"A pencil and a piece of paper are the most basic tools for creating beautiful artwork. Even if you eventually move on to a different medium, you'll find that good fundamental drawing skills are critical. Fortunately, you can learn these skills easily through a few lessons and a lot of practice." ~Cynthia Knox
Value refers to the shades of light and dark that exist in a composition. Graphite can produce every value from light gray to black, depending on the pencil choice and the amount of pressure applied. The "H" and "F" pencils lend themselves to lighter values, and the "B" pencils are capable of creating much darker values. Value scales, such as the one shown below, help us choose the right pencils and pressure to match the drawing to a reference photo.
When an object is illuminated, its form will be defined by five elements of shading visible to our eye. These elements range from full light, which is the brightest area, to the cast shadow, which is often the darkest. Once you blend these values together, the subject becomes smooth and realistic. A: Full light, referred to as the "highlight," is generally left as the white of the paper. This area is where the light shines directly on the object. B: Reflected light is the subtle area of light along the shadowed side of an object, between the core shadow and the object's edge. It is produced by the reflection from the adjacent surface or other objects in the composition. C: Halftone represents the midtone area of the object, which is a value between the highlight and the core shadow. It is usually medium-gray and represents the true color, or "local color," of the object. D: The shadow edge, or "core shadow," refers not to the object's edge but to the dark area of the object that is receding from the light source. It is the darkest value on the object itself. E: The cast shadow is cast by the object onto a nearby surface. It is often the darkest value of the composition, yet becomes slightly lighter in value as it extends away from the object.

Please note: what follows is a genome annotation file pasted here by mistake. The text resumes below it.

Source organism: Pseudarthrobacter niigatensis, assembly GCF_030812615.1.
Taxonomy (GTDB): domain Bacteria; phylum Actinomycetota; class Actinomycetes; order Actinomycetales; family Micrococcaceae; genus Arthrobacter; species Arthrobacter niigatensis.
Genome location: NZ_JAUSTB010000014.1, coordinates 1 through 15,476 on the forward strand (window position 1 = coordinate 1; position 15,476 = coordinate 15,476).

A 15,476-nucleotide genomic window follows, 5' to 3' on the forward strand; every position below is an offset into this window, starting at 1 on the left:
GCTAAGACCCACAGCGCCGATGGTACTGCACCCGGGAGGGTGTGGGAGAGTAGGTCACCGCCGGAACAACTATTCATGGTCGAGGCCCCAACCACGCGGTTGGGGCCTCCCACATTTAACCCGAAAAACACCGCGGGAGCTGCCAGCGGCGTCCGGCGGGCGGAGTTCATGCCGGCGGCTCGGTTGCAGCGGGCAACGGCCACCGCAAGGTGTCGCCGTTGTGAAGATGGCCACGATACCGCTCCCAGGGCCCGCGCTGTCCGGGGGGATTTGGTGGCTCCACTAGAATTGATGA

Images and text excerpted from Pencil Drawing Step by Step by Cynthia Knox
How does your pencil and lead texture effect your drawing technique?
Painting is poetry that is seen rather than felt, and poetry is painting that is felt rather than seen.
Leonardo da Vinci
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